The Mega Millions jackpot is $345 million. Here are tips for handling the windfall if you win
- If you beat the odds against a single ticket hitting the jackpot, you'll have some decisions to make before you claim your prize.
- Winners typically get six months to a year to claim their prize, meaning there's generally no need to rush to lottery headquarters.
- The lump sum option — which most winners choose over an annuity — for this jackpot is $234.6 million.
There's a chance someone holding a Mega Millions ticket is about to become one of the wealthier people in the U.S.
The jackpot for Tuesday night's drawing is $345 million (lump sum cash option: $234.6 million). While you may be daydreaming about what you'd buy with the money if you're holding a ticket, it's also worth considering how you'd handle a windfall of that magnitude.
Of course, your odds of snaring the top prize are miniscule: The chance of a single ticket matching all six numbers drawn is 1 in 302 million.
Nevertheless, at some point — whether Tuesday night or down the road, if the jackpot goes higher — there will be a winner.
If you manage to beat the odds, here are key considerations and what you should do first.
Jackpot winners usually get six months to a year to claim their prize, depending on the state where the ticket was purchased. This generally means that dashing to lottery headquarters is unnecessary.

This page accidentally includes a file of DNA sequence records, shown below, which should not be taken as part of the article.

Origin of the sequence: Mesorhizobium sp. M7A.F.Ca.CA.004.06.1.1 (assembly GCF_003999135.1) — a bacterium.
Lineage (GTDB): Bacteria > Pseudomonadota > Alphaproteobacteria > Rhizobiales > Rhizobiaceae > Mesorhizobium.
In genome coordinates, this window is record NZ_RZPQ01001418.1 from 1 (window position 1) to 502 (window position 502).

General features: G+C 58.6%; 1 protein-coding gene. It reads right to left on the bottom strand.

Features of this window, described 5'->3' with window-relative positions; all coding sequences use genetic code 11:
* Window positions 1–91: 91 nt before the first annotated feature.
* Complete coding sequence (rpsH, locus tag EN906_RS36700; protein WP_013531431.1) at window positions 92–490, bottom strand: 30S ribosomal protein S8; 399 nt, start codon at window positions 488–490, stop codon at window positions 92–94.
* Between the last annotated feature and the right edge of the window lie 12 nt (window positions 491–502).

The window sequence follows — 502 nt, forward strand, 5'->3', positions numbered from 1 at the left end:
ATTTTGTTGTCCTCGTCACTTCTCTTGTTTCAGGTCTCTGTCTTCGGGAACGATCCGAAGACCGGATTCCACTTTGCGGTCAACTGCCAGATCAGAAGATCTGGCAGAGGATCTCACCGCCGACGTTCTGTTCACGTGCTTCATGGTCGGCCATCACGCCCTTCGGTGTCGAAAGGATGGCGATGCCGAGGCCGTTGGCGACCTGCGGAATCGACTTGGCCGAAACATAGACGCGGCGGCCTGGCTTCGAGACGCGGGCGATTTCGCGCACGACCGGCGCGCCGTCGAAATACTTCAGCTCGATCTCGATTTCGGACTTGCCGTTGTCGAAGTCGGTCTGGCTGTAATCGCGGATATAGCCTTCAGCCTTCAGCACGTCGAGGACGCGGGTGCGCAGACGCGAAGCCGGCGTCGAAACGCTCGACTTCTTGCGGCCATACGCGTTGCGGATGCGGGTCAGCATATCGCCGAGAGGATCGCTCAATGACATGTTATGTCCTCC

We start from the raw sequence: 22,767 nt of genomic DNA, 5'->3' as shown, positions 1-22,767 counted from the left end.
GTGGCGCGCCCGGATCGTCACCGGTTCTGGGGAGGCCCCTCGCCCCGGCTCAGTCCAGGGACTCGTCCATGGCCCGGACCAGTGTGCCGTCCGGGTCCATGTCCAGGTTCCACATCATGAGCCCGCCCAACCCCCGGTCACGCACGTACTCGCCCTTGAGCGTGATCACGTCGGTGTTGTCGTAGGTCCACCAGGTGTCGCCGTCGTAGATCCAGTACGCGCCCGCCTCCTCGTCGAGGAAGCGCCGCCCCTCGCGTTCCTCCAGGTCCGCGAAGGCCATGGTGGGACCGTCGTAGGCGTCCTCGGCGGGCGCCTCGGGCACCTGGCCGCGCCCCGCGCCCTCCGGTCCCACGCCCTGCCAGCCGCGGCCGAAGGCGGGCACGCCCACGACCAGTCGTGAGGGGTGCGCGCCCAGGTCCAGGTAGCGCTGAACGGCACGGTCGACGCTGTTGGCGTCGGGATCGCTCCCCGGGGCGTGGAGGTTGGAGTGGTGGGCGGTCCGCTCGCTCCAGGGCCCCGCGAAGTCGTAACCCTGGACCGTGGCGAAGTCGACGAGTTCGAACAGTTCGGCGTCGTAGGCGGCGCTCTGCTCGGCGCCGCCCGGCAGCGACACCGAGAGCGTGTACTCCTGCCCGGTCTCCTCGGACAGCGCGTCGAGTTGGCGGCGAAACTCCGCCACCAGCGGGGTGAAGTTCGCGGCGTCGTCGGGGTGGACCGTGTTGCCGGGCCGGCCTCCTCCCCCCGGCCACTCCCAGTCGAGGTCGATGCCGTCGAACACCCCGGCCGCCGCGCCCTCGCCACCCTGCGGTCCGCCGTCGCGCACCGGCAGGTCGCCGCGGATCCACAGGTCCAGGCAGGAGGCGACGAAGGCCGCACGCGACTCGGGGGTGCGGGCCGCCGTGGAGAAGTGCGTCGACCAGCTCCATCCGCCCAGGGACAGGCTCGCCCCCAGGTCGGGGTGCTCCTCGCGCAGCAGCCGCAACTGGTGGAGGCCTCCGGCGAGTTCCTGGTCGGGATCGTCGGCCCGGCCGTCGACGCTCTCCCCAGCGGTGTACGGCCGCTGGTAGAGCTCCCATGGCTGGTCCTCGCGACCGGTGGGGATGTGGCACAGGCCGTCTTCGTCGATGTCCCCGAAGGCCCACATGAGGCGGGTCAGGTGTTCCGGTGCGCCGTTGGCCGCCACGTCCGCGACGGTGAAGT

In other words, you should take a deep breath if you win.
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"Go slow," said certified financial planner Douglas Boneparth, president of Bone Fide Wealth in New York. "This would be life-changing."
Protect the ticket and your identity
You also should make a copy of your ticket and put it in a safe place — i.e., a lockbox or safe deposit box at a bank. Also, be sure to check your state's laws on allowing lottery winners to remain anonymous — some do, some don't.
Be aware that while the standard advice is to sign the back of the ticket, this could interfere with remaining anonymous if your state requires the winner's name to be made public. In that case, you may be able to create a trust or limited liability corporation to claim the windfall instead of doing so in your own name.
Additionally, resist the urge to share the news with everyone in your life right away. Experts recommend keeping the circle of people who know as small as possible.
It's also worth enlisting the help of experienced professionals who can guide you through the claiming process and help you make a financial plan for the money. That team should include an attorney, a tax advisor and a financial advisor.
Lump sum vs. annuity
For this $345 million jackpot, you'd get to choose between taking the $234.6 million lump sum cash option or an annuity that pays out over 30 years.
Most winners choose to go with a lump sum, which can make the most sense financially.
"Taking the lump sum gives you more control over that money," Boneparth said.
However, he said, know thyself.
"If you lack the discipline in investing and spending, or don't want to deal with it, that's when the annuity comes into play," Boneparth said.
The tax bite
You can expect to pay a lot — a whole lot — in taxes.
Assuming you were to go with the $234.6 million lump sum for this Mega Millions jackpot, the required 24% federal tax withholding on your win would shave $56.3 million right off the top. That would leave you with $178.3 million.
However, you also could count on owing much more to Uncle Sam. The highest marginal income tax rate of 37% applies to income above $523,600 for individual tax filers and $628,300 for married couples filing jointly.
State taxes — which may be partially or fully withheld as well — also are typically due.
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